[REVIEW] Star Trek Sex

REVIEW: Star Trek Sex: Analyzing the Most Sexually Charged Episodes of The Original Series

Star Trek is a franchise that fans and scholars have been dissecting for 50 years – and likely will continue doing so for 50 more. The opportunities for analysis run deeply through the various TV shows and movies, and practically any theme can be identified in one episode or another. This is what makes Star Trek so great.

Even a cursorily look through The Original Series will reveal one particularly recurring theme – sex. This is something one-time TNG and DS9 writer William Stape found as well, so like any curious scholar looking to delve into Star Trek, he wrote a book about it. That book, Star Trek Sex: Analyzing the Most Sexually Charged Episodes of The Original Series, is out now, and ready to boldly explore the more sensual aspects of the Final Frontier.

A scene from the second season episode "Mirror, Mirror"
A scene from the second season episode “Mirror, Mirror” | Photo: CBS Home Entertainment

Such an analytical undertaking is complex, to be sure. To his credit, Stape presents his work in an easily understandable format. The book is sectioned off according to episode, so the sexual themes in, say, “The Man Trap,” are discussed under that episode’s entry. This grants the book an organized format, perfect for picking up and quickly referencing. In this way, this book makes a great companion for old and new fans alike binging on TOS.

"Star Trek Sex" cover art
“Star Trek Sex” cover art

Stape makes sure to note that this book isn’t about “pornographic depiction, nor satire on how love space jockey Captain Kirk handled his many women” (although one could certainly write a book about that). Rather Star Trek Sex presents subtler sexual meanings from TOS episodes, episodes which “many of the plotlines, character motivations, and basic story elements hinged upon or were preoccupied by sexual expression, lovemaking, or good old reliable lust.” Under each episode section, Stape notes the sexual sub-themes in the episode. For example, in “What Are Little Girls Made Of,” Stape notes the sexual situations in the episode include rekindling a romance, and artificial human sexuality. Stape then places the episode and these themes in the context of the episode, then briefly discusses it. No episode entry is more than two pages; while some episodes surely deserve more discussion than that, this slimmer approach helps the book maintain its conciseness, and the reader never feels like Stape is plodding along.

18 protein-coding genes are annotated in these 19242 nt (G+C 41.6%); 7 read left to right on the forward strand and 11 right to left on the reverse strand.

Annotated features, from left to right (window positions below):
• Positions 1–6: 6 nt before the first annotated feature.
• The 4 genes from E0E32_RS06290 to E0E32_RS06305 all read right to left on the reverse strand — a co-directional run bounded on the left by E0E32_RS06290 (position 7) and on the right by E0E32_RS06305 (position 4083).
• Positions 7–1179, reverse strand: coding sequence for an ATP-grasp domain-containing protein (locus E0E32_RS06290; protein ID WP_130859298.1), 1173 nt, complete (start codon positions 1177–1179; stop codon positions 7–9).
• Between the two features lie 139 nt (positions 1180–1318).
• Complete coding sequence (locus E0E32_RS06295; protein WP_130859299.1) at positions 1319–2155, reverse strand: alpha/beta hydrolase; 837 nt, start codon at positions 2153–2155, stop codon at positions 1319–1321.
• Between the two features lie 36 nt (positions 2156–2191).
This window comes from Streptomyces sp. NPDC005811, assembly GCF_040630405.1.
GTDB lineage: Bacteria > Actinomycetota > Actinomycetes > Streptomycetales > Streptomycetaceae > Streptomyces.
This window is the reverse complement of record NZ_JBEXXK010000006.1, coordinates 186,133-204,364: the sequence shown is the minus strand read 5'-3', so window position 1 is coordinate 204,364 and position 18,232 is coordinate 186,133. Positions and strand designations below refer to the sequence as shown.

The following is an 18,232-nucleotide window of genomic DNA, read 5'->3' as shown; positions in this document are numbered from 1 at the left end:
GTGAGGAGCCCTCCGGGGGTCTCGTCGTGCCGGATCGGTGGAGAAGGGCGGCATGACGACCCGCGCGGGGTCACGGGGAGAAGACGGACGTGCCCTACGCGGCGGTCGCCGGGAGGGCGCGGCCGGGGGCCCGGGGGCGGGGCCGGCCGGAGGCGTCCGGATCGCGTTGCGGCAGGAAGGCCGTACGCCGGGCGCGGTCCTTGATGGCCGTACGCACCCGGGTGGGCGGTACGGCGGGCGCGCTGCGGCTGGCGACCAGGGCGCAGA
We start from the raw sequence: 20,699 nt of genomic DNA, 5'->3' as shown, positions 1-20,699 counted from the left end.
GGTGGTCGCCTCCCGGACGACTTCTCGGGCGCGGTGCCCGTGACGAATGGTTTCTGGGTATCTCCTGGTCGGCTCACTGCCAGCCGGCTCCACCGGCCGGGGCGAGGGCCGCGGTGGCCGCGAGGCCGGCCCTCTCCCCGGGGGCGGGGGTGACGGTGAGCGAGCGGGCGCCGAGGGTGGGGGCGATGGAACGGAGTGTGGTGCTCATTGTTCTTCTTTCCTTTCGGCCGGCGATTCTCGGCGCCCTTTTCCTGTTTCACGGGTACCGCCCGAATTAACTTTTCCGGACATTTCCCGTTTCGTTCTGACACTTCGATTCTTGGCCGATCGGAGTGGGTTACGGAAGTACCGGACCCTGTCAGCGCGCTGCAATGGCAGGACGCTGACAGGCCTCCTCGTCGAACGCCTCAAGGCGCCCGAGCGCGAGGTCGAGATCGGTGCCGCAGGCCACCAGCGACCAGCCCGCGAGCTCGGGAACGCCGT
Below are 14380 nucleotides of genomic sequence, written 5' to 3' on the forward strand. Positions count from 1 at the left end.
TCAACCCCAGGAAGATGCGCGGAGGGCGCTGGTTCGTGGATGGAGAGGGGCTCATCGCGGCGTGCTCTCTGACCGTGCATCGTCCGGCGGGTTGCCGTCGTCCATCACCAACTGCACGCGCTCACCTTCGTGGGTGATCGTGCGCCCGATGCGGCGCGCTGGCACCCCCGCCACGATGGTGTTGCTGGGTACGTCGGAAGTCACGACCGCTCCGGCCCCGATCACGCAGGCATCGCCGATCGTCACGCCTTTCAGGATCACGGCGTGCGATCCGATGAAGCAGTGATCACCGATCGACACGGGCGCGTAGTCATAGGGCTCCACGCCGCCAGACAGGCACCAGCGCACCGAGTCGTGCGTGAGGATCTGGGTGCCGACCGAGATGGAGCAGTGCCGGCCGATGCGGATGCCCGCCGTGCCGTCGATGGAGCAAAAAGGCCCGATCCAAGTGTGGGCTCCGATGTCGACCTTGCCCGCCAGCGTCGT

A scene from the first season episode "What Are Little Girls Made Of?"
A scene from the first season episode “What Are Little Girls Made Of?” | Photo CBS Home Entertainment

Ultimately, Star Trek Sex looks at 37 TOS episodes. Additionally, Stape includes light-hearted sections dedicated to the bromance between Kirk and Spock, the somewhat masked sexuality of Lt. Uhura, and even the “Sexiest Starships” of Star Trek. Overall, it’s a well-rounded look into one of Gene Roddenberry’s most prominent themes, and one of the reasons why Star Trek is as multilayered as it is.

Star Trek Sex is ultimately an engrossing look into Roddenberry’s emphasis on human sexuality. Stape’s commentary will likely reveal previously masked themes in episodes you may have watched countless times. Such a revelation certainly is welcome 50 years after some of these episodes aired. Those looking for a witty, more relaxed study into Star Trek‘s sexual themes should consider Stape’s book.

Check out TrekNews.net’s recent interview with Will Stape, where he talks this book, his Star Trek writing credits, and his love of the Final Frontier.

Star Trek Sex by Will Stape is now available on Amazon.

Kyle Hadyniak has been a lifelong Star Trek fan. A graduate student at the University of Maine, Kyle spends his time either doing school work, playing music, reading history, or immersing himself in a good video game.

You can follow Kyle on Twitter @khady93.

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[REVIEW] Star Trek Sex Stape presents an interesting take on a decades-old TV show, filling out a niche topic of study without the dryness of a typical academic publication. A decent, albeit skinny, companion to the show, those who are looking for more ways to analyze Star Trek should check out this book.

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